According to CNBC, America's gig economy has seen it's greatest growth in 2019, showing freelancers' earnings up to 78%. Although there has been a huge surge in the number of freelancers and the money they make in recent years, it's not always a breeze or full of money. Good and bad clients can either make you or break you. Whether you're a professional freelancer that is accepting any clients you can or you go through and carefully hand select your clients, you're bound to run into some bad ones.
That's why we've written this article. We're going to dive into 7 types of bad clients that you should avoid as a freelancer. Le'ts get started!
1. Not Really Sure What They Want
The first type of bad client that we're going to take a look at is the one that has no clue as to what they really need. The reason this is at the top of our list is because no matter how talented you are at what you do, this type of client has no clue what they are looking for, so they will never be satisfied.
You can avoid this by finding this out in your first initial conversation or interview with them. Your first conversation with a new client should already have some common questions such as -
- What are your goals?
- When do you need this done?
- What will dictate a successful and complete project for you?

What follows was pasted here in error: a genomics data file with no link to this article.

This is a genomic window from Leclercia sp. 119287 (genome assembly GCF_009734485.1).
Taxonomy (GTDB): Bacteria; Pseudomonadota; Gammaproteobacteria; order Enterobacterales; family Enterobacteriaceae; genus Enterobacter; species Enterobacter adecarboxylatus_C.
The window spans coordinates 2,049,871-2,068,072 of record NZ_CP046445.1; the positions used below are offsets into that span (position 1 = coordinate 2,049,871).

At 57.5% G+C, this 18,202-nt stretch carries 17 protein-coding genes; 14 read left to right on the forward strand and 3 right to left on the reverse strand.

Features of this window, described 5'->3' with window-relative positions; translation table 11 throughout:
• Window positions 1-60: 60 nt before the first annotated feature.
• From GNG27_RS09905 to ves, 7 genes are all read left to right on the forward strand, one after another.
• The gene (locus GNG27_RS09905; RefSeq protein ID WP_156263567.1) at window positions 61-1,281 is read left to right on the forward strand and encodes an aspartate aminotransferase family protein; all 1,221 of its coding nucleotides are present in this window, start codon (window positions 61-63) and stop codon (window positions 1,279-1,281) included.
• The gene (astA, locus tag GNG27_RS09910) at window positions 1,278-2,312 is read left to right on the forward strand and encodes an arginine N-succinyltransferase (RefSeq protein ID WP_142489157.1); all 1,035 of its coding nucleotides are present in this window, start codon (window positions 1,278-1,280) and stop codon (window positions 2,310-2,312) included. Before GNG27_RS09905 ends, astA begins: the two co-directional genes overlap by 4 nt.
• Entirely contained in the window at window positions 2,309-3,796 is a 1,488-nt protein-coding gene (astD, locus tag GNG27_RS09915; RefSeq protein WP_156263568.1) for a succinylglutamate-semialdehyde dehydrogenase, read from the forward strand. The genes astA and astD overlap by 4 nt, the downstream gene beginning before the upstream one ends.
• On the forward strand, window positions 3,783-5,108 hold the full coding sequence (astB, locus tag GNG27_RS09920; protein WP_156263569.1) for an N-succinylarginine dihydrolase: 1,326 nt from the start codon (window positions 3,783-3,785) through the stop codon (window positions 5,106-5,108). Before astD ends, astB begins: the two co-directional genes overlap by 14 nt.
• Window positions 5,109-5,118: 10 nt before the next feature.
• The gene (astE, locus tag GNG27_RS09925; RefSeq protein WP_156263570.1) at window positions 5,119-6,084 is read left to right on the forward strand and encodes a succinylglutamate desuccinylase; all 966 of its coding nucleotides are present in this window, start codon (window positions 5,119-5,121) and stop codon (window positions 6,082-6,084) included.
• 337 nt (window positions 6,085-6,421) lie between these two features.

Simple questions such as these will quickly give you insight as to whether you want to work with this client or not. If they don't have a defiant answer to simple questions like these, it may be best to pass on them.
2. Never Satisfied With Your Work
Much like our first terrible client, we spoke of, regardless of your excellent talents, some people will never be one hundred percent happy. This type of person is going to ask for revision after revision, and most likely not show any respect for your work.
You may not be able to spot this client before starting the project though, which makes it hard. However, sometimes it's best to part ways with a customer even after going through the work. If they are repetitively having you redo your work even though you know that it's exactly what they had asked for, politely say that it's not working out.
The biggest takeaway with this one is to know your self-worth and the work you do. Don't settle and don't haggle with a client that has no respect for you or your work.
3. Your Pricing and Theirs
There are people out there that think that because you are a freelancer and not an agency, that your prices are negotiable and they can haggle with you. If a client says that they want your best rate, they are really asking what is the cheapest you will work for.
Again, it's important to understand your worth and the worth of your work. Don't take less and don't listen to anyone that says otherwise. The best thing to do is politely remind your potential client that your pricing is reflective of your quality and the work that you do.
4. They Know Someone With Better Rates and/or Work